The Wall Street Journal reported that since the start of European Union sanctions against the Russian oligarchy, Switzerland has become a popular hunting ground for billionaires from the country of Vladimir Putin, particularly in the Zug canton.
Switzerland is home to both the companies founded and their homes by Russia’s richest men, to the headquarters of the Nord Stream 1 and 2 natural gas pipelines and the energy trading division of Gazprom BGSC.
But most of the links with Russia are concentrated in the canton of Zug, which was renamed “Little Moscow” by Swiss newspapers, while a tour of the oligarch is organized even for tourists.
However, it is still difficult to identify the Russian property from the list of people sanctioned by the government, especially because of the names written in Cyrillic, as explained to Heinz Tanler, the canton financial director.
Of the approximately 30,000 registered companies, only one was officially recognized as owned by a sanctioned individual.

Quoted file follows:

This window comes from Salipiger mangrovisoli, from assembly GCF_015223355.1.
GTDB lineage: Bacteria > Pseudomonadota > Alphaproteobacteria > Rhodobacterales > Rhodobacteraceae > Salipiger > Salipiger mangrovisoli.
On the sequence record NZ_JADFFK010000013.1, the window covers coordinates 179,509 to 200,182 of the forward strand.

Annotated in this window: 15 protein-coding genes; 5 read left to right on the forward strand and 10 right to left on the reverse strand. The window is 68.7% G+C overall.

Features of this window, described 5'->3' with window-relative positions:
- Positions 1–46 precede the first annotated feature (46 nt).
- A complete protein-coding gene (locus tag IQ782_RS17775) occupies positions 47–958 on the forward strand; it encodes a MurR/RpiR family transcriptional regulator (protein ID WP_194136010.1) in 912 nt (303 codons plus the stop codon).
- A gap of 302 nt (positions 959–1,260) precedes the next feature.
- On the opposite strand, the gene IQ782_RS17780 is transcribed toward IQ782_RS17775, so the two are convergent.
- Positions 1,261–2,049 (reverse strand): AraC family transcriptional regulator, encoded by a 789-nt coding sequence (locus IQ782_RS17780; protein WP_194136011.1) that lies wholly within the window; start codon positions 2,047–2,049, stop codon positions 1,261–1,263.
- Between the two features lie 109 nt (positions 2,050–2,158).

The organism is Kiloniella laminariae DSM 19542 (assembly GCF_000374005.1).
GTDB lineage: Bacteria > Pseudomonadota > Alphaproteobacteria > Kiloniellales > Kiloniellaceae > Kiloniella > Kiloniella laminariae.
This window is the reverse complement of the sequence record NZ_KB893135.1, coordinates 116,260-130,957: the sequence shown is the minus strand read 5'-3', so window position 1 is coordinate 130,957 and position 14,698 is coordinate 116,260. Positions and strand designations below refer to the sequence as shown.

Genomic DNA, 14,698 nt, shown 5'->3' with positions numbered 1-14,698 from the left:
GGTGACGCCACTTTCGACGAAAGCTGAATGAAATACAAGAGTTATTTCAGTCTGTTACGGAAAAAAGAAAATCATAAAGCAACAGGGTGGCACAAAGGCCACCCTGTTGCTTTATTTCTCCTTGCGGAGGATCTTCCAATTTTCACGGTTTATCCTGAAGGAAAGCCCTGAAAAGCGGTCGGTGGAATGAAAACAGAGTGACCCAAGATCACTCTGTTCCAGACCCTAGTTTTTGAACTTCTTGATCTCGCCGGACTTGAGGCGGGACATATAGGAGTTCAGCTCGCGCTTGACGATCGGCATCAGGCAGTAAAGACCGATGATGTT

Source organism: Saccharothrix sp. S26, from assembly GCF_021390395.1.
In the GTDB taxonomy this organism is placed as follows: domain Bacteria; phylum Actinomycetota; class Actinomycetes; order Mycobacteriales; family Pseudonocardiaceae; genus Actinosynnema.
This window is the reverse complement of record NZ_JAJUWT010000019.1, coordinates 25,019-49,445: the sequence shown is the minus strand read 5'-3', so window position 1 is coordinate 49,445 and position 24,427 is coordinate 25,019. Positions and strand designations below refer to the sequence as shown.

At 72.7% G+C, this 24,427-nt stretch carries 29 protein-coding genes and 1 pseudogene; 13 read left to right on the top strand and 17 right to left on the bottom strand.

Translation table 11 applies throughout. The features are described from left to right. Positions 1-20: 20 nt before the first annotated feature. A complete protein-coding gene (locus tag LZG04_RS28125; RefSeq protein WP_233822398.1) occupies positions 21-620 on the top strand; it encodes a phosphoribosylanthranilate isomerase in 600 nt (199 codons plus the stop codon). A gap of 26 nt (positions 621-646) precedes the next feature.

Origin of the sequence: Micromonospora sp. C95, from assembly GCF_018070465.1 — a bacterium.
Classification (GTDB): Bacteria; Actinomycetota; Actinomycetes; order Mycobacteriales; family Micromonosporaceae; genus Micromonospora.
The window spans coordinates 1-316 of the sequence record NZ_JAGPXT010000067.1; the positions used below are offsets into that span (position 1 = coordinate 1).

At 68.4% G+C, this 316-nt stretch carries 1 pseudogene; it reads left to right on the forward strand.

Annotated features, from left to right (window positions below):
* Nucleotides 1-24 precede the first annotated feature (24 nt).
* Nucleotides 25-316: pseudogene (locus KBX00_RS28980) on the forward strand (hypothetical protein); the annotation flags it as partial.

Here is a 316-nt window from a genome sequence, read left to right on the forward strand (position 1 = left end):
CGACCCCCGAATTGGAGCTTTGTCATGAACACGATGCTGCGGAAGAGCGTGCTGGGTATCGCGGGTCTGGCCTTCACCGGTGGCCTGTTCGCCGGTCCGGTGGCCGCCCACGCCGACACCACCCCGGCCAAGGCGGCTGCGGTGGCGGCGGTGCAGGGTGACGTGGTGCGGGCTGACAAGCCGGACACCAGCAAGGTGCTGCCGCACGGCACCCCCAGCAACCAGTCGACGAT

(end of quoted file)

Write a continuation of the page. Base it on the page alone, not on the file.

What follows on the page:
Mr. Tanler also fears that the sanctions have dealt a blow to his canton’s reputation as a safe place for foreign investment.
While Switzerland has been committed to imposing sanctions alongside the EU since the start of the invasion of Ukraine, little action has been taken against the Russian oligarchy. The State Secretariat for Economics said the country has frozen nearly $6.8 billion in Russian financial assets along with 15 properties.
Nearly 80% of Russia’s primary products are also traded in Switzerland, through Zug or Geneva. Swiss banks also manage about $150 billion for Russian clients, according to the country’s Federation of Banks.
Remember that 32 rulers close to President Putin own real estate, businesses or bank accounts in Switzerland, according to the Public Eye group.
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